The Department of Internal Affairs

The Department of Internal Affairs

Te Tari Taiwhenua

Building a safe, prosperous and respected nation

 

Problem Gamblers Barred From Casinos, Operators Lose Licences


1/9/2004

In the first month of the Gambling Act being in force 90 problem gamblers were barred from the country’s six casinos and five gambling operators lost their gaming machine licences.

The Director of the Department of Internal Affairs’ Gaming and Censorship Regulation Group, Keith Manch, said that all of the Act’s provisions were in force by July 1 and the statistics are for that month.

Casinos

Mr Manch said that the Act requires all casinos to have gambling harm minimisation policies that include the casinos:

  • identifying problem gamblers
  • issuing exclusion orders preventing identified problem gamblers entering
  • enforcing self-exclusion orders on people who have identified themselves as problem gamblers.

All casinos have their policies in place and the numbers of exclusion orders were: Sky City Auckland 72, Sky City Hamilton 7, Christchurch Casino 9, Sky City Queenstown 1, Wharf Casino (Queenstown) 1, Dunedin Casino 0.

Most of the exclusion orders are from Sky City Auckland. This is not unexpected. Sky City is larger than all the other casinos combined and many more people gamble there. A greater number of exclusion orders is therefore likely.
Gaming machines in pubs and clubs

Despite warnings over many months that the new Act had much stricter licensing requirements than the now repealed Gaming and Lotteries Act, five gaming machine societies did not meet these requirements in the first month and had their gambling operations closed down.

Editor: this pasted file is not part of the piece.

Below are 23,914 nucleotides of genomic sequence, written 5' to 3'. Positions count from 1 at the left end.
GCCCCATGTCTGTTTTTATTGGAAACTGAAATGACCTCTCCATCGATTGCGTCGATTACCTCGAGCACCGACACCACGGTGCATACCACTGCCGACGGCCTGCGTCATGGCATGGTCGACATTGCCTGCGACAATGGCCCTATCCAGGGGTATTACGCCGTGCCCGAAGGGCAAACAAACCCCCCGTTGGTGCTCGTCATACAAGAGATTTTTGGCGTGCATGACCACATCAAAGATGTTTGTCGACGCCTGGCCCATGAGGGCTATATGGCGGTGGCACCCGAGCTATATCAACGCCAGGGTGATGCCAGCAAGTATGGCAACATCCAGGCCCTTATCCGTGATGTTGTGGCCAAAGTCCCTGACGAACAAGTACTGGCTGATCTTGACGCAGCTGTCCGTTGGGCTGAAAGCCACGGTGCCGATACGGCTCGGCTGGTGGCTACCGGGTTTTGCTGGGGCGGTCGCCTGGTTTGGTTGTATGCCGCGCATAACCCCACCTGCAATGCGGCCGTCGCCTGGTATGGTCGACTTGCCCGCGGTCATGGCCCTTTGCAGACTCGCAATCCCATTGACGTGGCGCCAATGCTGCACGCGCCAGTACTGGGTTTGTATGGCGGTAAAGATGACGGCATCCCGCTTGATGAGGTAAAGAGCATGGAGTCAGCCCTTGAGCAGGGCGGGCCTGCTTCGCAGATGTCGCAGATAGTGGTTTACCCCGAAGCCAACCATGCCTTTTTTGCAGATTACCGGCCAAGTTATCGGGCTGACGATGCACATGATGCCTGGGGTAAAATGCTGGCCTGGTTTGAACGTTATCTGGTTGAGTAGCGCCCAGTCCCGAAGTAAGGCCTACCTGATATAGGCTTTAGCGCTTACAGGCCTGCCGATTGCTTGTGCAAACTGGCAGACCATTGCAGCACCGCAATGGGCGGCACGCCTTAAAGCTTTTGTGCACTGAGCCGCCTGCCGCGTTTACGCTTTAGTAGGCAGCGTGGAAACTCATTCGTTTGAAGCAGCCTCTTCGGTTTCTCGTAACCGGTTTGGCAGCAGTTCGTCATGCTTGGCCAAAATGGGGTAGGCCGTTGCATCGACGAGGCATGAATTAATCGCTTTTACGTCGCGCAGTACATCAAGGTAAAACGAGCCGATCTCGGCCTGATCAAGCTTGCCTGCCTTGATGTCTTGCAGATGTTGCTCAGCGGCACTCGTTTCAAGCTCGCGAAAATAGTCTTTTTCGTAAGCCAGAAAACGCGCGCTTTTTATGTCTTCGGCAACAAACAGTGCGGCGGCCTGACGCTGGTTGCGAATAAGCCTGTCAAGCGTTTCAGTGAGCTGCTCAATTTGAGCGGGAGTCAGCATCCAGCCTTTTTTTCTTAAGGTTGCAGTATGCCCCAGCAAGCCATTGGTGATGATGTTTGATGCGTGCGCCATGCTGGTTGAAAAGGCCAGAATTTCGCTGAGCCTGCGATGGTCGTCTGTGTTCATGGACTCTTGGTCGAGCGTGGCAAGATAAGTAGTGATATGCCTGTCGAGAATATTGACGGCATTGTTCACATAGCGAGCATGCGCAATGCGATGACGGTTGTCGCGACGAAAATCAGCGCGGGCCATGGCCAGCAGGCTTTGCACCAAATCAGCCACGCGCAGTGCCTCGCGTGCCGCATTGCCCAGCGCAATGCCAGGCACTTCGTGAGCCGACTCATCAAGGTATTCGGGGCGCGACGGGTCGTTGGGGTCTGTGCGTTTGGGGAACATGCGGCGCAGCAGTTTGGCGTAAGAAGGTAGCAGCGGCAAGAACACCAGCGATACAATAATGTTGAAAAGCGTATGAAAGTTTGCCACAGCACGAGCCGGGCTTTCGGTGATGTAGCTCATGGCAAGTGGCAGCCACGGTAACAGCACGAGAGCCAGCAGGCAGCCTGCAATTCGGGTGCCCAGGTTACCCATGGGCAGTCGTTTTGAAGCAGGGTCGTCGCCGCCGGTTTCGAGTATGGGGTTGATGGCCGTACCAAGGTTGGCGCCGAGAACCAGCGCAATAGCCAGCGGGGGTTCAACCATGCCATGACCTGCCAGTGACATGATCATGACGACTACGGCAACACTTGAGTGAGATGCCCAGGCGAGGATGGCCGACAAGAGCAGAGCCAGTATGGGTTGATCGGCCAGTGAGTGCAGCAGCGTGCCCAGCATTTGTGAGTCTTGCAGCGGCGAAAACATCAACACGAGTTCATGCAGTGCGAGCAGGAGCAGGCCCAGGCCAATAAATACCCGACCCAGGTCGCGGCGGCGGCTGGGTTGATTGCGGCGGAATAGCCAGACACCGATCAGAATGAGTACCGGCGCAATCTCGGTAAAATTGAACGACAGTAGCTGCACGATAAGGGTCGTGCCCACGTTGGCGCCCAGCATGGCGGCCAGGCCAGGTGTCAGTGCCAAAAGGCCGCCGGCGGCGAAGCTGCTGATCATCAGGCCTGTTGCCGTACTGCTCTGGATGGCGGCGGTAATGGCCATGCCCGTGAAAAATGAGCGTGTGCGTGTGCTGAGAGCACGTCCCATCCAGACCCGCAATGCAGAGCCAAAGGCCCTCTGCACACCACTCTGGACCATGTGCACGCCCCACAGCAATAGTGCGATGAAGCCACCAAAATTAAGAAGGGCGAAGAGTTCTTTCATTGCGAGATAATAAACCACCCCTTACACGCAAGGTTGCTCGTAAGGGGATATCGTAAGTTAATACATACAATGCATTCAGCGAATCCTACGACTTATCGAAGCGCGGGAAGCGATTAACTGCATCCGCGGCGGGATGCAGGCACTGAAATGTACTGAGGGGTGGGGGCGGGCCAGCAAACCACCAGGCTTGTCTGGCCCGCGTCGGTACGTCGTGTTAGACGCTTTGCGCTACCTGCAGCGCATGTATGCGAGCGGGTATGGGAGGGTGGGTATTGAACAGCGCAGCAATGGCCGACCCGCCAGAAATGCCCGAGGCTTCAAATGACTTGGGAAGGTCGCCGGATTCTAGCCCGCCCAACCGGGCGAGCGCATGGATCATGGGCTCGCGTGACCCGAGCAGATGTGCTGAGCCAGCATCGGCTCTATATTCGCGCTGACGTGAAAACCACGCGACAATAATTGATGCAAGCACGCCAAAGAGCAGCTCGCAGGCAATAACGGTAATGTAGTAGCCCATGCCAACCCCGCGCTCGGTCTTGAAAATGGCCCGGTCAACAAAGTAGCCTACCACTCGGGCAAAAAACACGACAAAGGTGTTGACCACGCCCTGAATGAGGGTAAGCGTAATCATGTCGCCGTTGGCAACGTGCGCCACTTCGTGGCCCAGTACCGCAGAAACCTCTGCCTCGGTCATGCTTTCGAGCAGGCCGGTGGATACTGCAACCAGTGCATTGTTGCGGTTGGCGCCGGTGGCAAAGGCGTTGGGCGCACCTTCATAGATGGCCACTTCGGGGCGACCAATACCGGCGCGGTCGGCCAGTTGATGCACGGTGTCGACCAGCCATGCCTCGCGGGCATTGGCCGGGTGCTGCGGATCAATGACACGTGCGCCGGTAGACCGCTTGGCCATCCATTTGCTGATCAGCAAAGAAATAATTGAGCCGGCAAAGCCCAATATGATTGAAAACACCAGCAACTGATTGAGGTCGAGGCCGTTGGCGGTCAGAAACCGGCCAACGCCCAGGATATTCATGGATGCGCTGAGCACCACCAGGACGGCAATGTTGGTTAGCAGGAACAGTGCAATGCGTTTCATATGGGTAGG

Societies must have a valid, current licence to operate gaming machines. The only exception is if the Department receives a complete renewal application before the existing licence expires and the Department is still investigating that application.

The licensing requirements of the repealed Act were not as explicit and gambling operators could operate on expired licences for extended periods of time.

A society whose machines are turned off can reapply for a new licence but cannot turn its machines back on until the application is approved.

The Gambling Act requires the Department to check individuals’ and organisations’ suitability before it can issue a licence. These checks are likely to take at least several weeks and could take significantly longer if there are problems or it is a complex application.

At the end of that time, the decision might be to decline to issue a new licence.

Gambits, September 2004 available on www.dia.govt.nz

These are some of the articles published in the September issue of the Department’s newsletter, Gambits. Copies are available here on the Department’s website: Gambits (Gaming Compliance newsletter)

This issue focuses on bedding down the Gambling Act. Other articles include:
  • a summary of the Gaming and Censorship Regulation Group Enforcement Policy, setting out when the Department will take action and what that action will be
  • cancelling gambling licences can lead to more money for the community; addressing the myth that taking action against gambling operators who break the law harms the community
  • issues the Department could not adequately address under the Gaming and Lotteries Act that will be dealt with as applications are made to renew licences under the Gambling Act
  • much more about compliance issues, licensing of gambling, operating gambling and general information from the Department.



Media contacts:

Keith Manch
Director Gaming and Censorship Regulation Phone 04 495 9449, Cellular 027 445 6420

Savaia Stevenson
Communications Coordinator Phone 04 495 9337, Cellular 027 290 4954